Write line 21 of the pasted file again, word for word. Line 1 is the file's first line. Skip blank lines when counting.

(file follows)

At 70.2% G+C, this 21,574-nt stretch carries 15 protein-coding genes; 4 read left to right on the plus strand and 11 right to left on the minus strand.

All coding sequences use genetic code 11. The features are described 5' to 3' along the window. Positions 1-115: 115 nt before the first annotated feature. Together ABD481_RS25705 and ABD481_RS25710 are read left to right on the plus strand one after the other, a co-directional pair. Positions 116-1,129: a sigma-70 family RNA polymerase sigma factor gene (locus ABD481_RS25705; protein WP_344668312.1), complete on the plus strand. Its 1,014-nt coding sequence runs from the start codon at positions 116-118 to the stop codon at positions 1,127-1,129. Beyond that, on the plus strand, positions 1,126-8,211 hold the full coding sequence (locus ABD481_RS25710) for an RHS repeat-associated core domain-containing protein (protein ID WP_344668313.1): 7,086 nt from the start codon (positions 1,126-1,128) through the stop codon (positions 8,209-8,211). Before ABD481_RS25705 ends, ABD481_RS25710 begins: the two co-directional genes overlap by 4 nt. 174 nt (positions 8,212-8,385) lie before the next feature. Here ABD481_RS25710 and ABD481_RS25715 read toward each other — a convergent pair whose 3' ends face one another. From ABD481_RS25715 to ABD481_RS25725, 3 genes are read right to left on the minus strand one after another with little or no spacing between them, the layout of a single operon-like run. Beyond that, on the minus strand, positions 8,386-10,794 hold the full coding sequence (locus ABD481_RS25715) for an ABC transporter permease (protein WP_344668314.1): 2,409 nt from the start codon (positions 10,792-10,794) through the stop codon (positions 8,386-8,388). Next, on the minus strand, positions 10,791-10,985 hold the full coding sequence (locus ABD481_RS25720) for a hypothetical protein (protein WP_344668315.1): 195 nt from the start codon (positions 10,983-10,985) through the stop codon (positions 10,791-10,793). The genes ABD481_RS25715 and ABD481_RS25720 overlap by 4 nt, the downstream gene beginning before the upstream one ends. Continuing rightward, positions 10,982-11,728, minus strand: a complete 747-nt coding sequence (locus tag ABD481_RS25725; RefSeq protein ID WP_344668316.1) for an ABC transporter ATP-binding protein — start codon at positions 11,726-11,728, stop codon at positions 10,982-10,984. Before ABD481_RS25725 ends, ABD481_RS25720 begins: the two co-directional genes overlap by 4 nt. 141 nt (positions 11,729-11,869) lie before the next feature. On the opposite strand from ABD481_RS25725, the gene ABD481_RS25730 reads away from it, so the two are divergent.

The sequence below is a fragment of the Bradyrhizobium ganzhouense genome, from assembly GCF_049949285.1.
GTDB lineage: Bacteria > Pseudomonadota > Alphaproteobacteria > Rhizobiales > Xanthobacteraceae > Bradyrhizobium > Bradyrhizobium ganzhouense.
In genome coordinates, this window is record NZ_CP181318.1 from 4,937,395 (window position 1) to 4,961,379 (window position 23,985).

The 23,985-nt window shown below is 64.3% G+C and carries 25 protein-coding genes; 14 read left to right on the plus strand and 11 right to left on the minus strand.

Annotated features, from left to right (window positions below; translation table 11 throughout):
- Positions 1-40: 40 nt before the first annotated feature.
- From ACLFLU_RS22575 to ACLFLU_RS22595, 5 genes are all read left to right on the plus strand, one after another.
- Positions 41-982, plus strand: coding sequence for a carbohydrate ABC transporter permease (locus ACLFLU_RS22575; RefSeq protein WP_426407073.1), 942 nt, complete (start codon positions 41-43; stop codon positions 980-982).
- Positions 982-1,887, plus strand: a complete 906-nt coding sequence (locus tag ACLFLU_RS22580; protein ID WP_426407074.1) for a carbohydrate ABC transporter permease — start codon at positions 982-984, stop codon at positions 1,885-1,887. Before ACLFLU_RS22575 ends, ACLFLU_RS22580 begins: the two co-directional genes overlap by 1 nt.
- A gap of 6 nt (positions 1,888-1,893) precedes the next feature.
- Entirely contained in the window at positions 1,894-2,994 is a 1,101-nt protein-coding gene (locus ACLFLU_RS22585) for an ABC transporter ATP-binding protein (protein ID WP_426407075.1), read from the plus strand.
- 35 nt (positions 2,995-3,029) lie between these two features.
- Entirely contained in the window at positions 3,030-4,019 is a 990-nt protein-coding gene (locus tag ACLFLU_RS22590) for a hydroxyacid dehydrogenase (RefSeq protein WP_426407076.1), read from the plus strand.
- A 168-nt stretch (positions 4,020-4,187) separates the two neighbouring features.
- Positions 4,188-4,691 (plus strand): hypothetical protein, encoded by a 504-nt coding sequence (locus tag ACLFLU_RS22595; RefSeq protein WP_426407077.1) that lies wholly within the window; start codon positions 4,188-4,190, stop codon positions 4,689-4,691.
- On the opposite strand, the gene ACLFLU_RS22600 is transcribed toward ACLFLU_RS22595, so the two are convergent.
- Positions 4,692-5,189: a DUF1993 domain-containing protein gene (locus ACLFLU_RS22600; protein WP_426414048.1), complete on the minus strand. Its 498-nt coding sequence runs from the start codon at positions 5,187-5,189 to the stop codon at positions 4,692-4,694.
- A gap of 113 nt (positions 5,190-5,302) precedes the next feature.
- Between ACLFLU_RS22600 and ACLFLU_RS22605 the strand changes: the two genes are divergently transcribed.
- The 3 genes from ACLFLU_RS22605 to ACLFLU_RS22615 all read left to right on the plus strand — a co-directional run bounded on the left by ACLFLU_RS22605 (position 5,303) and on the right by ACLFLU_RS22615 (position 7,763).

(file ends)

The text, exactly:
- Between ACLFLU_RS22600 and ACLFLU_RS22605 the strand changes: the two genes are divergently transcribed.